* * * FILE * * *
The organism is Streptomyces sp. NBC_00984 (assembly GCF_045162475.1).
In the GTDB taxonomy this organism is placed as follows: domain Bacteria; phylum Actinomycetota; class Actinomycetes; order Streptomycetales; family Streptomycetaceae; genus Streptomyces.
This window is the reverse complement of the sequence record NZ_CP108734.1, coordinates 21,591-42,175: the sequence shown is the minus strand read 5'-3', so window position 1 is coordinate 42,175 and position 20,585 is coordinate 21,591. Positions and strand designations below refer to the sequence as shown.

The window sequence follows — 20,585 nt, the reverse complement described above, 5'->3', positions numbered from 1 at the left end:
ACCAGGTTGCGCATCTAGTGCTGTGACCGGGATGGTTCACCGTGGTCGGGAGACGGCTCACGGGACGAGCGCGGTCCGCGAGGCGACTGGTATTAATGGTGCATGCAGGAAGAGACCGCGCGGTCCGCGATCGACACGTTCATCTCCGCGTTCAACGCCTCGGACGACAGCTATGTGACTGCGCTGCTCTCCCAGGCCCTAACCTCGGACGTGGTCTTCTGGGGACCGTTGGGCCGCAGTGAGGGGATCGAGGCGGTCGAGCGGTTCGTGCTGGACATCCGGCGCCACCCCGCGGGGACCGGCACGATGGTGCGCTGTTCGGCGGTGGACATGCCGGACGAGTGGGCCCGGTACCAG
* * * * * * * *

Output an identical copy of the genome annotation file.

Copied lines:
The organism is Streptomyces sp. NBC_00984 (assembly GCF_045162475.1).
In the GTDB taxonomy this organism is placed as follows: domain Bacteria; phylum Actinomycetota; class Actinomycetes; order Streptomycetales; family Streptomycetaceae; genus Streptomyces.
This window is the reverse complement of the sequence record NZ_CP108734.1, coordinates 21,591-42,175: the sequence shown is the minus strand read 5'-3', so window position 1 is coordinate 42,175 and position 20,585 is coordinate 21,591. Positions and strand designations below refer to the sequence as shown.

The window sequence follows — 20,585 nt, the reverse complement described above, 5'->3', positions numbered from 1 at the left end:
ACCAGGTTGCGCATCTAGTGCTGTGACCGGGATGGTTCACCGTGGTCGGGAGACGGCTCACGGGACGAGCGCGGTCCGCGAGGCGACTGGTATTAATGGTGCATGCAGGAAGAGACCGCGCGGTCCGCGATCGACACGTTCATCTCCGCGTTCAACGCCTCGGACGACAGCTATGTGACTGCGCTGCTCTCCCAGGCCCTAACCTCGGACGTGGTCTTCTGGGGACCGTTGGGCCGCAGTGAGGGGATCGAGGCGGTCGAGCGGTTCGTGCTGGACATCCGGCGCCACCCCGCGGGGACCGGCACGATGGTGCGCTGTTCGGCGGTGGACATGCCGGACGAGTGGGCCCGGTACCAG